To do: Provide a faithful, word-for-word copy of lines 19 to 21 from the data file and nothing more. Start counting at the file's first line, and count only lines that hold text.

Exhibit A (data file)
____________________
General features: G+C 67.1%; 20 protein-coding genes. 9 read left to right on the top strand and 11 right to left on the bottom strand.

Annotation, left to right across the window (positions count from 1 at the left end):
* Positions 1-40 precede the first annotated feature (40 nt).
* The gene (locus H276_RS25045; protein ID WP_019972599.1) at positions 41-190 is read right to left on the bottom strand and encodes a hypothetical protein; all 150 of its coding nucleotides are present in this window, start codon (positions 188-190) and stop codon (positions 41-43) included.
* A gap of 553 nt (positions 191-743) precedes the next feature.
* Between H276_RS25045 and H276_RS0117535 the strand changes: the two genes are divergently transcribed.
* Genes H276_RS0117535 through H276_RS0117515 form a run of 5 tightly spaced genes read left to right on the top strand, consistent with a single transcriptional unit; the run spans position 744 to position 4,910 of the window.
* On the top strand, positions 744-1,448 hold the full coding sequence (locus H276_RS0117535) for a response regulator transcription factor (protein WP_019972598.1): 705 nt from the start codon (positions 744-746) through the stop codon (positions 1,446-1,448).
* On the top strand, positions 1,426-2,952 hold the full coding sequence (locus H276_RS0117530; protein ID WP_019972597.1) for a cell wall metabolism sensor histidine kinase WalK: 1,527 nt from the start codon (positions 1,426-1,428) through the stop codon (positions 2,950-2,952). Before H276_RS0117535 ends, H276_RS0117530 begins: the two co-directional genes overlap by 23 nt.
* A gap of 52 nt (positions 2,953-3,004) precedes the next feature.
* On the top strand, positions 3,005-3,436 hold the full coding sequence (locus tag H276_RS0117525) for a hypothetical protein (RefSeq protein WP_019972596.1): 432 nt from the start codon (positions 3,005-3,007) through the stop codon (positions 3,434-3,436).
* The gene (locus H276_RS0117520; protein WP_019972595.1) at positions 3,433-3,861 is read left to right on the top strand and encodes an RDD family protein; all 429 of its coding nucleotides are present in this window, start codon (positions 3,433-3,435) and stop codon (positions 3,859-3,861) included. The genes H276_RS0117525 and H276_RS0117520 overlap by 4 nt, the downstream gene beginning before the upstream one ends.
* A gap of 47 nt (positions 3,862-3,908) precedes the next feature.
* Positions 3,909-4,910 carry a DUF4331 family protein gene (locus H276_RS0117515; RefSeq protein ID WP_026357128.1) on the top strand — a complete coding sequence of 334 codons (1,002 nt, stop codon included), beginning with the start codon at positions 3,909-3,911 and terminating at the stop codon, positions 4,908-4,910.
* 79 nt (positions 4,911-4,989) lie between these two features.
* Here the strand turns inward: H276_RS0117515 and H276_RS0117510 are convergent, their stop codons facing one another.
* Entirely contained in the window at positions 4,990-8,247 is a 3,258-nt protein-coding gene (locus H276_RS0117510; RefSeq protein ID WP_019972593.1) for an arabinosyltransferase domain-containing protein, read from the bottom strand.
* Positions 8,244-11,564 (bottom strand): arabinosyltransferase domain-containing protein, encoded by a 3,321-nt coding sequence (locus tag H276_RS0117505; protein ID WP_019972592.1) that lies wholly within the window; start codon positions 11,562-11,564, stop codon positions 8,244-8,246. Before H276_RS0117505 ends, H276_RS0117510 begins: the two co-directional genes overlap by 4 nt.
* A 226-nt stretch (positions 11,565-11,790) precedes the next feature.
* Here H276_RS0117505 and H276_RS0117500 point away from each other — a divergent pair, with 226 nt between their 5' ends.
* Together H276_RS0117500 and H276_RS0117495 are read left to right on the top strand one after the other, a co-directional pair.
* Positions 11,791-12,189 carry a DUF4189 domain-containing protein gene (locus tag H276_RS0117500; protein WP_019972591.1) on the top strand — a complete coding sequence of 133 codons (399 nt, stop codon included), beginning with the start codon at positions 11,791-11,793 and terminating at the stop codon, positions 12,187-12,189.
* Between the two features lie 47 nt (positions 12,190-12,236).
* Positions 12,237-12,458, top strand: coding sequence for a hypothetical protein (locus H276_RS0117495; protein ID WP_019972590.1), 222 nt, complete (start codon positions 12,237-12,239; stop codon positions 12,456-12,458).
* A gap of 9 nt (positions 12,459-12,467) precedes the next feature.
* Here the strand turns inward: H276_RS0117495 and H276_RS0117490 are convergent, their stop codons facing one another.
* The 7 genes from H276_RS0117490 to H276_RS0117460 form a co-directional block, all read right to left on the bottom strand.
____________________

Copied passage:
* A 226-nt stretch (positions 11,565-11,790) precedes the next feature.
* Here H276_RS0117505 and H276_RS0117500 point away from each other — a divergent pair, with 226 nt between their 5' ends.
* Together H276_RS0117500 and H276_RS0117495 are read left to right on the top strand one after the other, a co-directional pair.